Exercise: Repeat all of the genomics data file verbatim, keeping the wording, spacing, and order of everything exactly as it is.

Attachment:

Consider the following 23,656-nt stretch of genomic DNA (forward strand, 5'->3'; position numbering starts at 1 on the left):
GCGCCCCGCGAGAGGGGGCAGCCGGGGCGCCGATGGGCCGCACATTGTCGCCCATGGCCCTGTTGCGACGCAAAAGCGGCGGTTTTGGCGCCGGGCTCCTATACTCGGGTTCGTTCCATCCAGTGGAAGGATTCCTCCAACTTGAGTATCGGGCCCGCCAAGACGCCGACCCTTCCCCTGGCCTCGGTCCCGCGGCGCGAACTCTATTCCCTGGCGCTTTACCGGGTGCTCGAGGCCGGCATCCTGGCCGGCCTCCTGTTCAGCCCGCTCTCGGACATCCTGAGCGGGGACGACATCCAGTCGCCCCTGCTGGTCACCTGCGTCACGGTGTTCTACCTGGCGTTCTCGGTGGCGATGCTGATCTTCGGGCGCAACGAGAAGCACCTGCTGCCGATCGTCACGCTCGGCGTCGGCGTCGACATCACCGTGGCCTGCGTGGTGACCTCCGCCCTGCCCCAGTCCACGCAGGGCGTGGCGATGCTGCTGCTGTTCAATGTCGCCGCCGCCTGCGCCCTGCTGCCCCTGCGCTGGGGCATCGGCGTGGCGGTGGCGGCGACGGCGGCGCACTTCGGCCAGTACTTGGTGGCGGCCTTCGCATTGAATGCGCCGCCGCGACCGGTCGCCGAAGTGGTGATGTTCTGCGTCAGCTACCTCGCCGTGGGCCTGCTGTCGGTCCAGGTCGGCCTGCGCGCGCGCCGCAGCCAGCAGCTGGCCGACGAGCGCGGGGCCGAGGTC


Consider the following 23,656-nt stretch of genomic DNA (forward strand, 5'->3'; position numbering starts at 1 on the left):
GCGCCCCGCGAGAGGGGGCAGCCGGGGCGCCGATGGGCCGCACATTGTCGCCCATGGCCCTGTTGCGACGCAAAAGCGGCGGTTTTGGCGCCGGGCTCCTATACTCGGGTTCGTTCCATCCAGTGGAAGGATTCCTCCAACTTGAGTATCGGGCCCGCCAAGACGCCGACCCTTCCCCTGGCCTCGGTCCCGCGGCGCGAACTCTATTCCCTGGCGCTTTACCGGGTGCTCGAGGCCGGCATCCTGGCCGGCCTCCTGTTCAGCCCGCTCTCGGACATCCTGAGCGGGGACGACATCCAGTCGCCCCTGCTGGTCACCTGCGTCACGGTGTTCTACCTGGCGTTCTCGGTGGCGATGCTGATCTTCGGGCGCAACGAGAAGCACCTGCTGCCGATCGTCACGCTCGGCGTCGGCGTCGACATCACCGTGGCCTGCGTGGTGACCTCCGCCCTGCCCCAGTCCACGCAGGGCGTGGCGATGCTGCTGCTGTTCAATGTCGCCGCCGCCTGCGCCCTGCTGCCCCTGCGCTGGGGCATCGGCGTGGCGGTGGCGGCGACGGCGGCGCACTTCGGCCAGTACTTGGTGGCGGCCTTCGCATTGAATGCGCCGCCGCGACCGGTCGCCGAAGTGGTGATGTTCTGCGTCAGCTACCTCGCCGTGGGCCTGCTGTCGGTCCAGGTCGGCCTGCGCGCGCGCCGCAGCCAGCAGCTGGCCGACGAGCGCGGGGCCGAGGTC